The ancient orbs of globular cluster M 4

NASA’s Hubble Space Telescope recently snapped a stunning image of the center of globular cluster M 4.

According to NASA, the image rendered by Hubble resolved the cluster into a multitude of glowing orbs – each described as a colossal nuclear furnace.

Interestingly, M 4 is located relatively close to Earth, lying just 7200 light-years distant. 

The cluster contains several tens of thousands stars and is noteworthy in being home to many white dwarfs – the cores of ancient, dying stars whose outer layers have drifted away into deep space.

In July 2003, Hubble helped astronomers discover a planet known as PSR B1620-26 b – 2.5 times the mass of Jupiter – which is located in the M 4 cluster.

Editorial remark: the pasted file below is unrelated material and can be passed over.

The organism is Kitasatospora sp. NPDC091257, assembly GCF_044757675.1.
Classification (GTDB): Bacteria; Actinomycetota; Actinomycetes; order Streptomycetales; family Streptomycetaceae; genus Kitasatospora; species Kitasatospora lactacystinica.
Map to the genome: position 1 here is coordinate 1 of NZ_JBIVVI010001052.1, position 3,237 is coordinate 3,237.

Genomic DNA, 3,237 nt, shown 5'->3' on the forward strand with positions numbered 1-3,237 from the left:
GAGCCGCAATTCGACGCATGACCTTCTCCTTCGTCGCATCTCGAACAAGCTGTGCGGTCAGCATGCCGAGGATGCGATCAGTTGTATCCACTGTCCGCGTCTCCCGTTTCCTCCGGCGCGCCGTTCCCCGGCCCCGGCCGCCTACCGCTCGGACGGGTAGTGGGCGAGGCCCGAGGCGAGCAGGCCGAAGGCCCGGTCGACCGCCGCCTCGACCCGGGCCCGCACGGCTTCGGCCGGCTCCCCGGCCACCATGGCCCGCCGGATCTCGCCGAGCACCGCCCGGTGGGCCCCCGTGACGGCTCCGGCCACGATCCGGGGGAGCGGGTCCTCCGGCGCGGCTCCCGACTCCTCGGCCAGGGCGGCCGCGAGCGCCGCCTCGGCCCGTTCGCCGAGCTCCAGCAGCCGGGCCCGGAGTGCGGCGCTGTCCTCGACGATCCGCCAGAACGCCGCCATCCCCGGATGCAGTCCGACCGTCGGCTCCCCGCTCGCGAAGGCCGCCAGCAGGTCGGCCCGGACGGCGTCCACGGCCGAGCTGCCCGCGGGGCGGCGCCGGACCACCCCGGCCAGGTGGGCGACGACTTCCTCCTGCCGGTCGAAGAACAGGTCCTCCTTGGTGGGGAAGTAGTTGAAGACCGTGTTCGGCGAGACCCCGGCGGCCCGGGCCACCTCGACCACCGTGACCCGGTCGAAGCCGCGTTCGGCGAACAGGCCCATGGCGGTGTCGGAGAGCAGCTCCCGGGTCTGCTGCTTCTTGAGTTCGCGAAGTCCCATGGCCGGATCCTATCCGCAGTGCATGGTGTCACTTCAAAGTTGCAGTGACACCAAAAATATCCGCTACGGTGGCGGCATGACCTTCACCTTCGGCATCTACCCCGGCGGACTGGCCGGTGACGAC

PSR B1620-26 b is estimated to be around 13 billion years in age – almost three times as old as the Solar System. The planet is also unusual in that it orbits a binary system of a white dwarf and a pulsar (a type of neutron star).

NASA recommends that amateur stargazers attempting to track M 4  use binoculars or a small telescope to scan the skies near the orange-red star Antares in Scorpius. 

Although M 4 is bright for a globular cluster, it won’t look anything like Hubble’s detailed image, but rather, will appear as a fuzzy ball of light in an eyepiece.